Sep 16, 2012

Friday and Saturday - by Ric

For me, the festival began on Friday night with performances by Oliver Daldry and Space Pirates of Rocquaine in the Barclays Hub. By the time Oliver and his band took to the floor, it was beginning to get dark, and there was a campfire-esque atmosphere to the hub which was ideal for their hushed and heartfelt folk songs. The Space Pirates followed with a more raucous set, singing about limpets and witches before ending with their own version of Sarnia Cherie. With some excellent lyrics and a clear love of the island, they were a great choice to add some music to the Guernsey Literary Festival.

First thing to catch on Saturday morning was Chuma Nwokolo, reading some of his short stories and discussing how and why he came to write them. Chuma is a Nigerian writer and lawyer, and much of his work is filled with a sense of justice and informed by his interest in the systems of politics. When asked whether his stories were autobiographical, he answered that the advantage of being a writer of fiction is that he is able to, “make nice endings out of nightmares.” Stories such as, ‘Orange Crush’ and ‘Glutton’ had the crowd laughing, and I liked the way Chuma took tiny details and made big narratives from them. He also spoke about the way he likes to publishing stories on his blog in such a way that he can play games with his readers’ expectations.

Which segues nicely into the the Future Of Book Publishing panel discussion I attended immediately afterwards. I think that digital publishing is something that will affect all readers and writers more and more, and possibly faster than we think, so it was good to hear what the experts have to say. There were plenty of issues to cover and the discussion took us on a whistle-stop tour of new technology including apps for classics (including an exclusive walk-through of a new Clockwork Orange app), digital ‘Choose Your Own Adventure’ books and Booktrack (ebooks with ambient soundtracks). There was also some discussion of the creative process, of balancing the needs of writers and developers, and of using beta-testing to make sure new books will hit the spot with readers. All of the panellists (see pic below) spoke well and provided a lot of food for thought.

In the afternoon it was time for a quick flit from one century to another, rounded off with a guide to making sense of it all. A packed Hub heard Lucinda Dickens Hawksley cover a lot of ground in just under an hour with her captivating talk about her great-great-great grandfather Charles. Next, Metawars author Jeff Norton dragged us from the 19th century and into the future with his talk about his futuristic adventure series. It was interesting to hear Jeff speak about the very real dangers of cyberworld and the need for online education, some of the issues that underpin his books. With all of the above to digest, it was a good job that Ella Berthoud was up next to offer some tips on how to form, maintain and get the best out of a book group. She peppered her talk with examples of how to approach various writers, from Ali Smith to Hamid Mohsin, to the extent that I think the main thing I took away with me was a list of more novels to look up.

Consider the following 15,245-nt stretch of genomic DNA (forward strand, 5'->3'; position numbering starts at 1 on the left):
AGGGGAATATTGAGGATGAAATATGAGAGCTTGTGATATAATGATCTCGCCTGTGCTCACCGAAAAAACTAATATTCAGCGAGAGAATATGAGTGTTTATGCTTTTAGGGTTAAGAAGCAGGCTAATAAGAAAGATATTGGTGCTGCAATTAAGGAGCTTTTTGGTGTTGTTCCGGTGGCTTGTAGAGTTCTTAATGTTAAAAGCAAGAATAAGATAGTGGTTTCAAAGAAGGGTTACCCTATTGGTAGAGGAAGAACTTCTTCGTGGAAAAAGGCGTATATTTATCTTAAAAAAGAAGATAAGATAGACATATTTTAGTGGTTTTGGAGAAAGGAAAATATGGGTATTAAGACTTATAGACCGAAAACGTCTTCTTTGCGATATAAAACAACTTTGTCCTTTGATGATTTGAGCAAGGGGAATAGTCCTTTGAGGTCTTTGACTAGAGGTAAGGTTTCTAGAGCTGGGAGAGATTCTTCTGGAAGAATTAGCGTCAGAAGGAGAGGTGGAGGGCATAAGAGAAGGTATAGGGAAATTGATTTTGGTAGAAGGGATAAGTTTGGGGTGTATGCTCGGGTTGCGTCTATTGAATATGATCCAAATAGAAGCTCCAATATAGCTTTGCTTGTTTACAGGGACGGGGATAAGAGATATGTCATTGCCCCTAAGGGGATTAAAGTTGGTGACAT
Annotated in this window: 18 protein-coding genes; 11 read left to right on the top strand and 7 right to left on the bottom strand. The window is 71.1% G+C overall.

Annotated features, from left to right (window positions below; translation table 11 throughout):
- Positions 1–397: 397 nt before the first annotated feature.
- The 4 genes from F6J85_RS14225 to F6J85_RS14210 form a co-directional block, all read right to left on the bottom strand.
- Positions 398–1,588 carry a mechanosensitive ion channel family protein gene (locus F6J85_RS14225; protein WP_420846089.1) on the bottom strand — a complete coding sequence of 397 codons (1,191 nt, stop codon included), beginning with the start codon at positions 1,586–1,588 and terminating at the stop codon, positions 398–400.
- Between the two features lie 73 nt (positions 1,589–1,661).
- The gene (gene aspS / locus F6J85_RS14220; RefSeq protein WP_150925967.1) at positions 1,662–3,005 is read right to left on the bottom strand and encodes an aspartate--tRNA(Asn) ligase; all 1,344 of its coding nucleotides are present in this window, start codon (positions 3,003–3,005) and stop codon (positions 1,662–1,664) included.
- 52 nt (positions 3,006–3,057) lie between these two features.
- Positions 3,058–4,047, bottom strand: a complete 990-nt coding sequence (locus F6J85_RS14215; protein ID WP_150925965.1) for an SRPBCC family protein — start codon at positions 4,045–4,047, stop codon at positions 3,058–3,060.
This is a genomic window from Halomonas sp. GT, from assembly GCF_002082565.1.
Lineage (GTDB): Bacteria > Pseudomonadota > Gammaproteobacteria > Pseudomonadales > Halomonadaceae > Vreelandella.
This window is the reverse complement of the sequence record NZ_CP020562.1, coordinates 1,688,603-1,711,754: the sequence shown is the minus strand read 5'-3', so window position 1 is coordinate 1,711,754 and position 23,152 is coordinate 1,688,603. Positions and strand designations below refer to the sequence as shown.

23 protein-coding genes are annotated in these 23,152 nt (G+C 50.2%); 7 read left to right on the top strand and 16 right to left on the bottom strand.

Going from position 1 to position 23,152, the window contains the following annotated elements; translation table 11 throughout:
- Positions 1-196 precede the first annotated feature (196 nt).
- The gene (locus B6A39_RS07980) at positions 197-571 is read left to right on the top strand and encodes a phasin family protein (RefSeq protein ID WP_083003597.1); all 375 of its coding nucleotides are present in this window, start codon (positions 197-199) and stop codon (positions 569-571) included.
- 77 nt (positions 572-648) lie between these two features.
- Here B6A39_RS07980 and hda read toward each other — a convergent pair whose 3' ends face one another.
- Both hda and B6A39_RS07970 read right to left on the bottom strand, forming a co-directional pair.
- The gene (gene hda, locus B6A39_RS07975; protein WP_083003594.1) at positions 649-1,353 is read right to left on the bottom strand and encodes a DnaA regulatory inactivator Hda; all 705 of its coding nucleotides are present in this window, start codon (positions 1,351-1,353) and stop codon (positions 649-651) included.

The books would have to wait though, because soon it was time to hotfoot it to St James’ where Carol Ann Duffy and Gillian Clarke were sharing a stage. Both poets read some old and some new work, which gave Carol Ann chance to read a selection from her landmark collection The World’s Wife before finishing with a poem penned in response to the Hillsborough investigation. She read with a poise and wit so sharp that she soon had the audience spellbound, turning them one way or the other with the interjection of a single word. Gillian’s piece about the second world war massacre at Oradour-Sur-Glaine stood out amongst a set of beautifully crafted poems and hearing the background of the story, and of the genesis of the work, added to it greatly.

Rushing onwards again, by the time I got to the Fermain Tavern Attila the Stockbroker was already onstage. He performed honest and confrontational poems, with laughs that enhanced rather than outshone the serious issues at the heart of his work. ‘Never Too Late,’ a personal piece about his changing relationship with his dying stepfather, packed a wonderfully human emotional punch. As the audience packed in and the heat increased, Lynton Kwesi Johnson took to the stage and explained that it had been years since he had played in a similar venue. For such a lauded literary figure he came across as an incredibly humble and charming man as he spoke about the background of his work. Performing, he stood stock still, fixed the crowd with a steely gaze and spoke in a steady rhythm, his stance and his mesmerising voice a fixed point at odds with the powerful violence in his poems. His set traced an evolution from his early work documenting the sus laws and Brixton riots through to more recent causes such as death in custody and ethnic cleansing, and it was truly inspiring to see a poet who has fought for so much, and is still fighting. Rounding off the evening were Ruts DC, who lead the crowd dancing into the night.